Everyone's Books 35th Anniversary 11/8/19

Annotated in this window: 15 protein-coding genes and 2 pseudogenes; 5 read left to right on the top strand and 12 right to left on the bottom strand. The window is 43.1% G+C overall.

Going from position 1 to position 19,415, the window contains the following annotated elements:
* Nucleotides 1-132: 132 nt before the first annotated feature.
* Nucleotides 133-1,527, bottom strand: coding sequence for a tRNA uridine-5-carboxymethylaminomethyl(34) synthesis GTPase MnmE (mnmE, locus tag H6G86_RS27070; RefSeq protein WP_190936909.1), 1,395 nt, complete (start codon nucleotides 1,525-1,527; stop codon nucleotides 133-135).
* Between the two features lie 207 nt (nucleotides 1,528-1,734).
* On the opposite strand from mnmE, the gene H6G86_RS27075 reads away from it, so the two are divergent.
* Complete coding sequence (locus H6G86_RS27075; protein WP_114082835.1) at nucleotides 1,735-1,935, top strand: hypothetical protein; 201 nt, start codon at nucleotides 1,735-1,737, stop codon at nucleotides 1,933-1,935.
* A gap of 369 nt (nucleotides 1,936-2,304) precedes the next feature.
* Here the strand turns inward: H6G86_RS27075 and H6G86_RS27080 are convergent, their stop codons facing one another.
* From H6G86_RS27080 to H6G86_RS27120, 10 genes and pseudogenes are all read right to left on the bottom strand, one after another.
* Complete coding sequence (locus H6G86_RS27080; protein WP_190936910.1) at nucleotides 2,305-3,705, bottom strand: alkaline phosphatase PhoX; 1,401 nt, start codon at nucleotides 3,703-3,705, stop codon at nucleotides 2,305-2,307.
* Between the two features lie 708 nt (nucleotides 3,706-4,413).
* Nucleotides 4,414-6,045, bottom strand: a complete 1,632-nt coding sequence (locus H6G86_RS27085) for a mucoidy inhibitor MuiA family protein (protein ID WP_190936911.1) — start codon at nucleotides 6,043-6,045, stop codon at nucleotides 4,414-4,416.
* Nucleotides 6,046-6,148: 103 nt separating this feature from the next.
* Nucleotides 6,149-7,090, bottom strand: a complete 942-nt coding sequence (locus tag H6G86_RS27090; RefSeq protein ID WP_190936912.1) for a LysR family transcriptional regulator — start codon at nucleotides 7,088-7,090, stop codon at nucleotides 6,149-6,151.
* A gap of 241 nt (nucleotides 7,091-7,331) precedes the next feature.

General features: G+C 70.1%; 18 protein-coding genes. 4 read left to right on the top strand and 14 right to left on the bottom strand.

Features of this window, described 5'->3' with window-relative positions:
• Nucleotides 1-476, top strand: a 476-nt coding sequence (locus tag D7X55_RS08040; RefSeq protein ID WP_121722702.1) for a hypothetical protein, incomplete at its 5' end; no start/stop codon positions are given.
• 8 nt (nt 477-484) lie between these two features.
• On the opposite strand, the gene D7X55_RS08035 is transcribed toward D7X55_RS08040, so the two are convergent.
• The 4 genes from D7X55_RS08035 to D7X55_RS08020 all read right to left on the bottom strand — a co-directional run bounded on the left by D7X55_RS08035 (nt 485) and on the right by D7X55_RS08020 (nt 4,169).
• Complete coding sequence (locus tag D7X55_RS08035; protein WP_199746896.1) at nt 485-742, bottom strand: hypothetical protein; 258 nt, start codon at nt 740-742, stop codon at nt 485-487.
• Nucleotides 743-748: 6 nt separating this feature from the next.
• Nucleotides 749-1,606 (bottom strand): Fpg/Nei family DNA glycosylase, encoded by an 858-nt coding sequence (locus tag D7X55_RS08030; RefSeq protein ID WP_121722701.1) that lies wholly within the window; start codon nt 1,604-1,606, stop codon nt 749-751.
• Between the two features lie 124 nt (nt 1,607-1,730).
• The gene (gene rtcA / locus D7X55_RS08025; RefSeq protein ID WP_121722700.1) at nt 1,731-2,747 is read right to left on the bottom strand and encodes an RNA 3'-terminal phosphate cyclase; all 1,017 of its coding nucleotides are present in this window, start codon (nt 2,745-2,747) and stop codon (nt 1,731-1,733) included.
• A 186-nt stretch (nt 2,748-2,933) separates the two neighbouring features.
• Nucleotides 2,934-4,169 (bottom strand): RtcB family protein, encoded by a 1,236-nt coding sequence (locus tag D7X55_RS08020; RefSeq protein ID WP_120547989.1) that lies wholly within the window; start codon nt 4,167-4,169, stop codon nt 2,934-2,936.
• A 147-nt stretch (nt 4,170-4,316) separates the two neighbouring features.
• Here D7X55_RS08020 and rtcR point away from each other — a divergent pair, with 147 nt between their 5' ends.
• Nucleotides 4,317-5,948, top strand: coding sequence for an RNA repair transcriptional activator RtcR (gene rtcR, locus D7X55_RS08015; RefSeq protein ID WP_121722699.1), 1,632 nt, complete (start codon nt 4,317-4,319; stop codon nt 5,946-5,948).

A lot of things have changed on Elliot Street in the past 35 years, but one thing has remained the same — the presence of Everyone's Books. "I had worked in a strange, alternative bookstore in Providence before we moved here," said Nancy Braus, who founded Everyone's Books with her husband, Rich Geidel, in one of the most significant years in literary history, 1984. "That store was about the size of a shoe box, but I got a taste of what we could do in Brattleboro." But the seed of Everyone's Books had more to do with her children than anything, said Braus, during a visit to her store on Tuesday. "It was really hard to find children's books that represented diversity," she said. "My kids were 2 and 4 at the time, long before the internet, and I would look in book stores and find there was nothing that really represented children of color or other lifestyles. We began with the idea that we could be a representation of that." Everyone's Books is located on the corner of Harmony Parking Lot, in a building with creaky, wooden floors. The interior is loaded with books, of course, but the walls are plastered with bumper stickers and signs, T-shirts hanging from the rafters and racks and racks of pins and postcards and greeting cards. When Everyone's Books opened in 1984, it was sharing a building with a Korean deli, where Hazel Restaurant now stands. A few years later they bought the space below what was then the Common Ground Restaurant, a funky, worker-owned collective that drew free spirits from around New England to Brattleboro. The Common Ground eventually faded into Brattleboro history, but Everyone's Books remains, even with the challenges of the internet and the book-selling leviathan, Amazon, taking business from traditional brick-and-mortar book stores around the country. "We've got to compete with Amazon for every dime," said Braus. "But, fortunately, we have a lot of people who are very loyal to us. Every day they come in and tell me they would rather pay a little more than give money to the 'Evil Empire.'" Braus said she and Geidel wanted Everyone's Books to embody both their vision of a community resource and the values that Vermonters hold dear — social justice, climate awareness and diversity. "It's been an interesting experience and it's working very well so far," she said. But it hasn't always been certain, especially when the internet exploded into the marketplace and book publishers started pushing e-books. She decided early on not to offer an e-reader and stick to what she knows best — books and more books. "I decided if the industry is going to move away from paper books toward e-books, I'm going to get out of the business," she said. "Fifteen years ago, there was a significant group of people who really believed books were going to go the same way as the record industry. I felt that was a possibility but I also felt we wouldn't be a book store if we focused on electronic books. And if we are going to be maintaining a community book store, we are going to sell books. If people don't want to buy books, we would close." But, said Braus, she has been somewhat surprised that they weathered the internet storm and are thriving despite of, or maybe because of, the impersonal nature of buying books online or reading a book on a screen. "I thought it was going to be a generational thing, but a lot of younger people these days also want books," said Braus. And books, unlike e-books, make great gifts that can be wrapped up and handed to friends and loved ones. "You can't wrap up an e-book," she said. Books also bridge a gap between parents and caregivers and children, said Braus. "People don't want to be sitting in bed reading to their 2-year-old from a device." Maintaining a book store on Elliot Street is also part of maintaining a vital downtown, said Braus. And while she has heard a lot of complaints from people about downtown and people loitering and panhandling, she thinks some things have gotten better over the years.